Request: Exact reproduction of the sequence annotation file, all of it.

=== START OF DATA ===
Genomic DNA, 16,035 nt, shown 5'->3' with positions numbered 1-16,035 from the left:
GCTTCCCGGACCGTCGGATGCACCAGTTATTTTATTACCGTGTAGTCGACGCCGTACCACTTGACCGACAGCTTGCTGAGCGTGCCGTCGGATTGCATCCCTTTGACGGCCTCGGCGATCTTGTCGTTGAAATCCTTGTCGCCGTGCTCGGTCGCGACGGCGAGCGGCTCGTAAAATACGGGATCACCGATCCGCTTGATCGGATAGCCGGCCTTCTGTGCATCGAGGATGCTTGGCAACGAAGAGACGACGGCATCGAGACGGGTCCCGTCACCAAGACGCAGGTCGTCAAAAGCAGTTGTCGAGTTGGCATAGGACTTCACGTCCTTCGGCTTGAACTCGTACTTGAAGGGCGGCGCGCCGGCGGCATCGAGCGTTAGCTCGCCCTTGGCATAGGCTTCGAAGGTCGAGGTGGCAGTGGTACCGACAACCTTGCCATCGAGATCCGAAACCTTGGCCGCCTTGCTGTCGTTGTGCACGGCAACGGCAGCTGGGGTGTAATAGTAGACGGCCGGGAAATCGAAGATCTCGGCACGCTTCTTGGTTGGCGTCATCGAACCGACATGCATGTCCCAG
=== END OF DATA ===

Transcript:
Genomic DNA, 16,035 nt, shown 5'->3' with positions numbered 1-16,035 from the left:
GCTTCCCGGACCGTCGGATGCACCAGTTATTTTATTACCGTGTAGTCGACGCCGTACCACTTGACCGACAGCTTGCTGAGCGTGCCGTCGGATTGCATCCCTTTGACGGCCTCGGCGATCTTGTCGTTGAAATCCTTGTCGCCGTGCTCGGTCGCGACGGCGAGCGGCTCGTAAAATACGGGATCACCGATCCGCTTGATCGGATAGCCGGCCTTCTGTGCATCGAGGATGCTTGGCAACGAAGAGACGACGGCATCGAGACGGGTCCCGTCACCAAGACGCAGGTCGTCAAAAGCAGTTGTCGAGTTGGCATAGGACTTCACGTCCTTCGGCTTGAACTCGTACTTGAAGGGCGGCGCGCCGGCGGCATCGAGCGTTAGCTCGCCCTTGGCATAGGCTTCGAAGGTCGAGGTGGCAGTGGTACCGACAACCTTGCCATCGAGATCCGAAACCTTGGCCGCCTTGCTGTCGTTGTGCACGGCAACGGCAGCTGGGGTGTAATAGTAGACGGCCGGGAAATCGAAGATCTCGGCACGCTTCTTGGTTGGCGTCATCGAACCGACATGCATGTCCCAG